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Thursday, November 25, 2021

The Rear Wheel Drive Golf Swing (Video)

Yesterday I posted a Mike Malaska video that viewed weight shift in terms of shoulder turn. Today I'm posting a video from Be Better Golf that views the same move in terms of leg drive. The two concepts describe the same move but from different reference points. I think there's something important to be learned from this -- namely, that the same move can feel very different to different players.

Here's the video. I'll try to explain the differences in the text below the video and, after you've had a couple of days to digest it -- to be honest, I'm not sure BBG's explanation is as plain as it could be -- I'm going to try and combine the two approaches into a single drill that will help you build a smoother golf swing.

What BBG calls a "rear wheel drive" swing is basically built on a step-through drill, which you may have seen players like Gary Player use. But while the weight shift is more pronounced with a step-through move, the backswing position you achieve with either yesterday or today's approach is pretty much the same.

The real difference between the two results from how wide your stance is. BBG's move uses a wider stance while Malaska's uses a narrower one. The wider stance requires more lateral movement simply because human bodies aren't flexible enough to get a good shoulder turn from a wide stance. In the same way, using a lot of leg drive from a narrower stance results in way too much lateral motion; your body ends up moving outside the width of your stance and you get a sway.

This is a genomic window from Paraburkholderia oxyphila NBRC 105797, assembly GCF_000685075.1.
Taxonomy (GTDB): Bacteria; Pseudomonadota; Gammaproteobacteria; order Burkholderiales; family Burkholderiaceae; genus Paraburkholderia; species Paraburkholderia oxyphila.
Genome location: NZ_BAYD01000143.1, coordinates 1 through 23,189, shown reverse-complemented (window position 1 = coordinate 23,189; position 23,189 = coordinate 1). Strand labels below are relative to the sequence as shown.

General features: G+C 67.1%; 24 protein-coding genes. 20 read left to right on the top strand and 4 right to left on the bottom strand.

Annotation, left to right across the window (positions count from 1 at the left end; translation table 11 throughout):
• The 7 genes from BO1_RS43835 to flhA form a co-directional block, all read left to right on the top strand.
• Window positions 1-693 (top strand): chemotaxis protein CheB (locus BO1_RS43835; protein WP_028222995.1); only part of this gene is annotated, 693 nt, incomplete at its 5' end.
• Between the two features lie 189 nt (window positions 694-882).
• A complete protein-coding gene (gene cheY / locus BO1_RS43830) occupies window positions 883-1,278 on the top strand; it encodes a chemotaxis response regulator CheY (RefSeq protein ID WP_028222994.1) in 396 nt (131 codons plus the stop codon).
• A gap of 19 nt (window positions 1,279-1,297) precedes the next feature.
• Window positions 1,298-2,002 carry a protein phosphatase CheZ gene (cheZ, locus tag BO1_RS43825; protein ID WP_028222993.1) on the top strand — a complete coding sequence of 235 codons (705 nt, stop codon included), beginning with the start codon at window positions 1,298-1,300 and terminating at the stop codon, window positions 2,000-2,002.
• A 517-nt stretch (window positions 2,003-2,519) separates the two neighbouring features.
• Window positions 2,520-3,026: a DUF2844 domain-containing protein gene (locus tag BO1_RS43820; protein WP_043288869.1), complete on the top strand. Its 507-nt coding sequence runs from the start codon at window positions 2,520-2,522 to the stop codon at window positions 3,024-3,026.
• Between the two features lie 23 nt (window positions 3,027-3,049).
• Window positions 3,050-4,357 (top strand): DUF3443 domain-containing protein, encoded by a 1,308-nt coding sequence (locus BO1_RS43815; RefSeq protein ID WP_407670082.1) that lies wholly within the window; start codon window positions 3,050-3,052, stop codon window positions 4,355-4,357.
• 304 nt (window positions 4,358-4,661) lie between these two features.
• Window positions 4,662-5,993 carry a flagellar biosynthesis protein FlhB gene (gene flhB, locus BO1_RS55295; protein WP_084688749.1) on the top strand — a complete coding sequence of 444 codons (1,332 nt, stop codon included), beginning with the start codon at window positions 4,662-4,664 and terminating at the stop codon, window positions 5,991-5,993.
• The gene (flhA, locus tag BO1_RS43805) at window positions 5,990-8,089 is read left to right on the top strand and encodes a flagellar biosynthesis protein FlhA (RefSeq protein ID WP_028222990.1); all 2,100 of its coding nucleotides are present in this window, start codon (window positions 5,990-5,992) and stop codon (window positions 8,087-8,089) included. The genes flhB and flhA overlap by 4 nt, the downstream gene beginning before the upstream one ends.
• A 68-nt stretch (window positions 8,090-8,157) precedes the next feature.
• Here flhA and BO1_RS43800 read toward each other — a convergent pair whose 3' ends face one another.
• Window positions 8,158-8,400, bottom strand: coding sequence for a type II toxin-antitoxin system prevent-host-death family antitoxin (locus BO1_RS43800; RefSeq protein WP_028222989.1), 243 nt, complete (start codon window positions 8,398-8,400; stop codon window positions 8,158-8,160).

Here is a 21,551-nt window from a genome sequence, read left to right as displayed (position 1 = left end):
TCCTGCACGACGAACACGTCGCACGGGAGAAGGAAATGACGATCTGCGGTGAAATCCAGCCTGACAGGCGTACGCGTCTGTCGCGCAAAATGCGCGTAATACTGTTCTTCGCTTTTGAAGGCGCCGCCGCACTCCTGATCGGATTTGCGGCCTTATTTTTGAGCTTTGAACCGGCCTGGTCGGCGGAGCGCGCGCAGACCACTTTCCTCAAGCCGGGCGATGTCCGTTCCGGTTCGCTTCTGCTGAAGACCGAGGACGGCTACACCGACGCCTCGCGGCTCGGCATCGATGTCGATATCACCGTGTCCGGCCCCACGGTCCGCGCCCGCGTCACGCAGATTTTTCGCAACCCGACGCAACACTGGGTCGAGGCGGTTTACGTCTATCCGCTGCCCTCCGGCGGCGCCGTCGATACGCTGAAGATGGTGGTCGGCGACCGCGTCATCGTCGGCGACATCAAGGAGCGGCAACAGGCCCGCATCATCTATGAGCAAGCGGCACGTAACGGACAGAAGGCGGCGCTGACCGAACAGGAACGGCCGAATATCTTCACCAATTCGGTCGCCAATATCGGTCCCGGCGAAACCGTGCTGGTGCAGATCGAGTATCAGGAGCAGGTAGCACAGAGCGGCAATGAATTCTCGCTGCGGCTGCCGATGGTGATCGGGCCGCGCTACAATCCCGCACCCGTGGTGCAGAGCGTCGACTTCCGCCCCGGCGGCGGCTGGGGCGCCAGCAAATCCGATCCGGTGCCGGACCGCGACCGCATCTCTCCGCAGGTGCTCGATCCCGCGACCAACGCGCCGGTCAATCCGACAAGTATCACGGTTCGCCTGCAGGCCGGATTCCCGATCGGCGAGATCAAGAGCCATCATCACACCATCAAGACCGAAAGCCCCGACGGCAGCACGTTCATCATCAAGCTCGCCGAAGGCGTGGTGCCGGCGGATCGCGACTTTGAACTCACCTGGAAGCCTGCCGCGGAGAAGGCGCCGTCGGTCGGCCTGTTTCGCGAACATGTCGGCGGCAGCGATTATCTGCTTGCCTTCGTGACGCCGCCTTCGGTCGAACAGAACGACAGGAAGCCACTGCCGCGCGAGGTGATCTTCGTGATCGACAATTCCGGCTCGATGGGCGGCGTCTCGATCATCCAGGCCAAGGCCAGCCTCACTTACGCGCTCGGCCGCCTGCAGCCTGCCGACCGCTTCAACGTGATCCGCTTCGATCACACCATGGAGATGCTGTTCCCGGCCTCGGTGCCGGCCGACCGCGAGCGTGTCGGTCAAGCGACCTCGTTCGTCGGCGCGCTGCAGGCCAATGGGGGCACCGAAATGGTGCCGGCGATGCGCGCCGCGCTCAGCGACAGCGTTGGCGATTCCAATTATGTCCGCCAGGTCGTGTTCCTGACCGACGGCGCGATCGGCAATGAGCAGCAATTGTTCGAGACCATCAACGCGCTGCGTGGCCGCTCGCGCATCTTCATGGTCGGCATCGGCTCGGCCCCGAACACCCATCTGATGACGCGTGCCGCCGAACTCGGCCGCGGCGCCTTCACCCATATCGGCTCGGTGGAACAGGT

But of course step drills have problems of their own. It can be difficult to feel the rocking motion of a step drill without actually stepping backward and forward, which works against getting consistent contact with the ball. After all, you don't really step backward or forward when you make a golf swing.

There are a lot of good things to be gained by combining some lower body motion with a good shoulder turn. I think the key to combining the two is by using some simple footwork to combine the two -- footwork that doesn't require you to take actual steps.

In a couple of days I'll show you a drill that might help you combine the two into an easy-to-feel motion that has some similarities to that old-fashioned move called a forward press. In the meantime, see if you can understand what BBG is trying to do with this "rear wheel drive" move.

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